What is the Superannuation Guarantee (SG) regime?
The superannuation guarantee regime is designed to encourage employers to provide their employees with a minimum level of superannuation to support them for ready for retirement. From 1 July 2021, the minimum super guarantee percentage for employers is 10%. This percentage will continue to increase until it reaches 12%. For more details on the superannuation percentage please refer to the ATO website:
The superannuation guarantee contributions are due by the 28th day after the end of each quarter (i.e. 28 January, 28 April, 28 July, 28 October).
Where the employer fails or is late to provide the minimum superannuation guarantee contribution, the employer is liable to pay the superannuation guarantee charge (SGC), which includes:
- The SG shortfall calculated on ordinary time earnings
- Nominal interest of 10% per annum; and
- The administration fee of $20 per employee per quarter
read more on the Changes Targeting Total Superannuation Balances.
Do you understand the Part 7 penalty?
The Part 7 penalty is an additional superannuation guarantee charge imposed under Part 7 of the Superannuation Guarantee (Administration) Act 1992 when the employer is late to lodge the superannuation guarantee statement or fails to provide a statement or information during the audit.
The minimum amount of Part 7 penalty for the quarter is $20 and the maximum Part 7 penalty is 200% of SGC (i.e. double the total of SGC for the quarter).
More about the draft Practice Statement.
The SG amnesty allowed the employer to disclose and pay for the SGC for the period between 1 July 1992 to 31 March 2018 without incurring the administration charge of $20 per employee per quarter or Part 7 penalty. The amnesty also allowed a deduction for the SGC paid by the employer. This SG amnesty ended on 7 September 2020.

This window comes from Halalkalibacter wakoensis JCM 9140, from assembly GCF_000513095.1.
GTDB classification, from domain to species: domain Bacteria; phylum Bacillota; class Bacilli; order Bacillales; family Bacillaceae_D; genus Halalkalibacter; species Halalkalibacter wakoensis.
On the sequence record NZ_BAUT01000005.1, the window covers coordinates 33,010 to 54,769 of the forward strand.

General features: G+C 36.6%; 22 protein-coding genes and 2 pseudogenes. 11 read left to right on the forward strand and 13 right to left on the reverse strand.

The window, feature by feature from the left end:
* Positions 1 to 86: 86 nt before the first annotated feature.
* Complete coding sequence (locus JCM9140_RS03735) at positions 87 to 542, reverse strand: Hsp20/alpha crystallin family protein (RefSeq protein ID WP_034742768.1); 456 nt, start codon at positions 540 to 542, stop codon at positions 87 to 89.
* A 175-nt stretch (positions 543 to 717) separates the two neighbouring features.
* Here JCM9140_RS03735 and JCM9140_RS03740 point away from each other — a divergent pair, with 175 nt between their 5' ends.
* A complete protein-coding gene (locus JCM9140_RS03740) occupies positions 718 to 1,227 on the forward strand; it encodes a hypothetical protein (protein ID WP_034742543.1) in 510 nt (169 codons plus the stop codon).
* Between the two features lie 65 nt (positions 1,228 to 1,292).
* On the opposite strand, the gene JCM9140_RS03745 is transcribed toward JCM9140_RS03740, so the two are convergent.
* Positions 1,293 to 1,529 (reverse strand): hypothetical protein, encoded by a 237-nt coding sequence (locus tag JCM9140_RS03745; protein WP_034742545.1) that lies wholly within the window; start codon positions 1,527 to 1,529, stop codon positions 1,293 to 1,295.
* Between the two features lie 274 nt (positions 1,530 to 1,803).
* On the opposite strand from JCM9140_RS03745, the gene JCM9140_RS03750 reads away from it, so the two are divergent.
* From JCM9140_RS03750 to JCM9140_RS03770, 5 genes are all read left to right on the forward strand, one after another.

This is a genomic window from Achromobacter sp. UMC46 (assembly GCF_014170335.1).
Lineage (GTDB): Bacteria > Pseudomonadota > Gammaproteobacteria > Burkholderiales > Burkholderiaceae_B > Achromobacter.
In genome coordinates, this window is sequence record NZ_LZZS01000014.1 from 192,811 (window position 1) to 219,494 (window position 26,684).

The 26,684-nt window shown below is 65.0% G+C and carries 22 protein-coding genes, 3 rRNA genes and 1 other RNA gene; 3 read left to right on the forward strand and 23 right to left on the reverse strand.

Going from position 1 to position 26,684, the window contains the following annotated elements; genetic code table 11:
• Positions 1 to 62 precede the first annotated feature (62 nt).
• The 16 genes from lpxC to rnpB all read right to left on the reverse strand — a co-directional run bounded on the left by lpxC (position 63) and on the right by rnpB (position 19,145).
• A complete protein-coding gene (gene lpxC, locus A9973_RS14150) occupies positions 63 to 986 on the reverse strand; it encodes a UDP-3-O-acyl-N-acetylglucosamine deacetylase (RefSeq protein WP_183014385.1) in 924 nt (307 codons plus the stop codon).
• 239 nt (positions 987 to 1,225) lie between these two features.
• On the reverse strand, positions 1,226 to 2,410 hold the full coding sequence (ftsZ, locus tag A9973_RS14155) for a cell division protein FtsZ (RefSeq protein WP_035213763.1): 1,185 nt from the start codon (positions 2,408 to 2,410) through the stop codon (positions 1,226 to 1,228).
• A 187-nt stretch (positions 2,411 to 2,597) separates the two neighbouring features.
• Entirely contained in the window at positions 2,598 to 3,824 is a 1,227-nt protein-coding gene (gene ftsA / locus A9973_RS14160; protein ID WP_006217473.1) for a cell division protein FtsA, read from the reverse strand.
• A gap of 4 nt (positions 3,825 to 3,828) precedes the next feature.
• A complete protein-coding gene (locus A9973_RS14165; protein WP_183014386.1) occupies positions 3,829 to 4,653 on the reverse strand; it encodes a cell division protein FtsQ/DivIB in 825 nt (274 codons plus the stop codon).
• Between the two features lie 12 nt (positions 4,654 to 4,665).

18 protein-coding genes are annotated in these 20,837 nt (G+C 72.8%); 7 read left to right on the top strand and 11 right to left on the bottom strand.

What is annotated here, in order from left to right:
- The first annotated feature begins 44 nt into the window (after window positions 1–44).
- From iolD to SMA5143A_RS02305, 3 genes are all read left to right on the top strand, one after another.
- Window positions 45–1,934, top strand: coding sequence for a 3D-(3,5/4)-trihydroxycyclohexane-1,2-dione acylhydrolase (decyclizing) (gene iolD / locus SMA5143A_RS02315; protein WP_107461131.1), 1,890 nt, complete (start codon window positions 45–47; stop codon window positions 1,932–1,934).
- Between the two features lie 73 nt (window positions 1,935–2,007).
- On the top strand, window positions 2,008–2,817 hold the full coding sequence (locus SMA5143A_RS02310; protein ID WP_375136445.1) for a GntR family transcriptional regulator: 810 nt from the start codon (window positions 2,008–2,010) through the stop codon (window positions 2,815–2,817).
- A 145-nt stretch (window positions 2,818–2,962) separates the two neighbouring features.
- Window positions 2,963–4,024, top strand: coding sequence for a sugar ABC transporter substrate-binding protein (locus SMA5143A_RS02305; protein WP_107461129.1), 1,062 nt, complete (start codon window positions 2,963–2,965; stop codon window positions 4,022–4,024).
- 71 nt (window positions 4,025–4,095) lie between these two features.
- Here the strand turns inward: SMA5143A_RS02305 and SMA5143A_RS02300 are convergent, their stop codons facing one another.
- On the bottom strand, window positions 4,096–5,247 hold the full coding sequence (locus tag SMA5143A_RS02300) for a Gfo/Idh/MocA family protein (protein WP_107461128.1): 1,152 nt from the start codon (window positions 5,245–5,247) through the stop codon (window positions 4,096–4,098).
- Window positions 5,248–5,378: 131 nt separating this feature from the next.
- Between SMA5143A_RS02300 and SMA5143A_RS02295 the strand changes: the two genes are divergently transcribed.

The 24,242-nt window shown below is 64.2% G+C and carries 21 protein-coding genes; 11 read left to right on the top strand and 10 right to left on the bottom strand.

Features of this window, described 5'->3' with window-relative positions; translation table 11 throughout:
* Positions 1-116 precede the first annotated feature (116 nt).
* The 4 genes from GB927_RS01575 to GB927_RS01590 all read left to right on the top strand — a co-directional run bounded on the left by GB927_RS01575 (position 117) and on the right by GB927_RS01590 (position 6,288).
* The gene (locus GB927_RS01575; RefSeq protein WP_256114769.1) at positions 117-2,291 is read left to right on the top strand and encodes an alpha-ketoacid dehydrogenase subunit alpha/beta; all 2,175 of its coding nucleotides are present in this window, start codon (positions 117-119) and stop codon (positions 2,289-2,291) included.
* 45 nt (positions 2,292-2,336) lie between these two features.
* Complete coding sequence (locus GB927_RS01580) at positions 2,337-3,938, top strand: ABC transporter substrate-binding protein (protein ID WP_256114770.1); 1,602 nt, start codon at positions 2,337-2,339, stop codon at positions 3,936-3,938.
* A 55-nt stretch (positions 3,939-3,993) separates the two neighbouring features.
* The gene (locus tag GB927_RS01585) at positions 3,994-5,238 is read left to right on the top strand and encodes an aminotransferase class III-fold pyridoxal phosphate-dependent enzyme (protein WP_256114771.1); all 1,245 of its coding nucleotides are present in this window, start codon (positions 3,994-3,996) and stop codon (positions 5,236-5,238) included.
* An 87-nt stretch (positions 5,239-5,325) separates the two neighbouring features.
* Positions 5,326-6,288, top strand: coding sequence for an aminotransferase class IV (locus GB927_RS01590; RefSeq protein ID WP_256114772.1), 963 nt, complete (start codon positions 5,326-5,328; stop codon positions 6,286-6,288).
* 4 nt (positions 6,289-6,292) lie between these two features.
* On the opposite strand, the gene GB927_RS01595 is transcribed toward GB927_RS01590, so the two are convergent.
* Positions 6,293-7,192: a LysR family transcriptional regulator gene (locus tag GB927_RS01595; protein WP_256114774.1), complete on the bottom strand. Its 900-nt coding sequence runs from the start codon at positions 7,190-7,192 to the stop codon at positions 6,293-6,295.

The ATO further released PSLA 2020/4 to allow the ATO to remit Part 7 penalty post SG amnesty period. However, the ATO approach to the PSLA 2020/4 was considered harsh and inflexible as it did not consider the employer compliance history and did not remit Part 7 penalty below 100% of SGC, except for limited circumstances.
In view of the above concern, the ATO has issued a draft PSLA 2021/D1, which will be outlined below. The draft PSLA 2021/D1 will replace PSLA 2020/4 once it is finalised.
In the draft Law Administration Practice Statement 2021/D1, it has outlined a four-step penalty remission process when deciding whether the Part 7 penalty able to be reduced from 200%:
- Step 1: review on the employer’s attempt to comply with SG obligation through late payment
- Step 2: review on the employer’s attempt to comply with SG obligation through lodgement of SG statement
- Step 3: review on employer’s compliance history
- Step 4: consider any other mitigating facts or circumstances that warrant further remission.
Penalty relief for employers with turnover less than $50 million
In some limited cases, the ATO allows additional remission to an employer in conjunction with a direction for education – this is known as a ‘penalty relief’ arrangement.
The penalty relief aims to educate the employer to meet their SG obligations by reducing the employer’s knowledge gaps on SG.
An employer is only eligible for a penalty relief arrangement where their turnover is less than $50 million and it:-
- took voluntary action to comply with their obligation to lodge superannuation guarantee statements
- do not have a history of lodging SG statements late
- have lodged no more than four SG statements after the lodgement due date in the present case
- have no previous SG audits where they were found to have not met their SG obligations, and
- have not previously been provided with penalty relief.
read more about corporate tax.
The ATO has the discretion to remit the Part 7 penalty partially or in full. The remission can be completed during the original assessment stage or after the penalty which the employer may lodge an objection to the assessment.
Please note that this draft practice statement serves as an overview to the public on how the ATO will determine the remission of the Part 7 penalty. This draft practice statement is part of the ATO response to the public’s opinion on the PSLA 2020/4 were considered harsh and inflexible.
Key takeaways to keep in mind
In spite of the more lenient approach implemented by the ATO on the remission of the Part 7 penalty, we would recommend for the employers to consider the mechanisms that can be implemented to monitor and assess quarterly superannuation guarantee obligations and address any shortfall within 28 days after the end of the relevant quarter to avoid any SGCs and penalties.